From staff reports
It takes more than two years to sock away enough money to address a six-month emergency fund in the Dallas metro area, a new Bankrate.com report revealed.
The area ranks 15th hardest of the top 50 metros when it comes to building a six-month emergency savings fund. That fund would be able to pay for housing costs (mortgage or rent, insurance, property taxes) as well as living expenses like groceries, transportation, utilities, etc.
Factoring all that in, Dallas-area household can theoretically save up to $9,704 of its $56,671 annual take-home pay, Bankrate said, which means it would take 29 months to achieve the area’s average recommended emergency fund of $23,484, enough to cover these expenses for six months.
“A middle-of-the-road median annual income (17th highest), coupled with the 7th highest property taxes, could be holding Dallas-area residents back from saving more,” Bankrate said.
Memphis was the easiest — it would take the typical Memphis household almost $16,000 of its annual $46,177 take-home pay each year. San Jose is one of the worst for savers, where the typical household would come up more than $31,000 short of breaking even each year, way off of the almost $59,000 they would need to cover six months of expenses.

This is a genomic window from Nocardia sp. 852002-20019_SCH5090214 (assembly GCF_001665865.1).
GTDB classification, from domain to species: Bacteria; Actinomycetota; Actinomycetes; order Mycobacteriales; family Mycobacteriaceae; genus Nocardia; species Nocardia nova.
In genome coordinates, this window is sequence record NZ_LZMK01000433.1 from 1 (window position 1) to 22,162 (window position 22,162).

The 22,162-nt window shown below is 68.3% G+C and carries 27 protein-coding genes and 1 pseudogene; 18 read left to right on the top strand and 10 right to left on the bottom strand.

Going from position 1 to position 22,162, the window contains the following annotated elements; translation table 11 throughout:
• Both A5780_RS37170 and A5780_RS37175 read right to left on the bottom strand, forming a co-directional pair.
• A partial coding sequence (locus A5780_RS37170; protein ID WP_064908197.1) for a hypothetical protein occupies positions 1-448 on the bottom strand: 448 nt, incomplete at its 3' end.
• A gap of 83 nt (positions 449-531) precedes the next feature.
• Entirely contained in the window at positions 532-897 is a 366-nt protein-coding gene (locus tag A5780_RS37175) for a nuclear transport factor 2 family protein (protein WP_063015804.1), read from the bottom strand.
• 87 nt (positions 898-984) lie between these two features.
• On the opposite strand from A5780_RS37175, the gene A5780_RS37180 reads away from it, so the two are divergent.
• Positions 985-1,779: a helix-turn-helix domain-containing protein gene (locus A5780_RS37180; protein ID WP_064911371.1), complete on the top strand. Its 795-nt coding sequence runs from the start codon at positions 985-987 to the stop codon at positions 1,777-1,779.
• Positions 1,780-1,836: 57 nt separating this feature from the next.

“Now more than ever, Americans need to start stashing away money to cover any financial emergencies. This year’s government shutdown highlighted how thousands of Americans are living paycheck to paycheck,” Bankrate said. “Establishing an emergency fund in hard-to-save areas may require cutting spending in some areas but being ready for the next financial crisis is priceless.”
And many don’t save, studies show.
“Four in 10 U.S. adults would have struggled to cover a relatively small $400 emergency expense in 2017. Without savings, Americans would have had to sell something, borrow or leave the unexpected financial bill unpaid for, according to a Federal Reserve report released last year,” Bankrate.com data reporter Adrian Garcia said. “Earlier this year, a Bankrate survey showed similarly troubling findings with only 40 percent of respondents saying they’d pay an unexpected $1,000 expense, such as a car repair or emergency room visit, from savings.”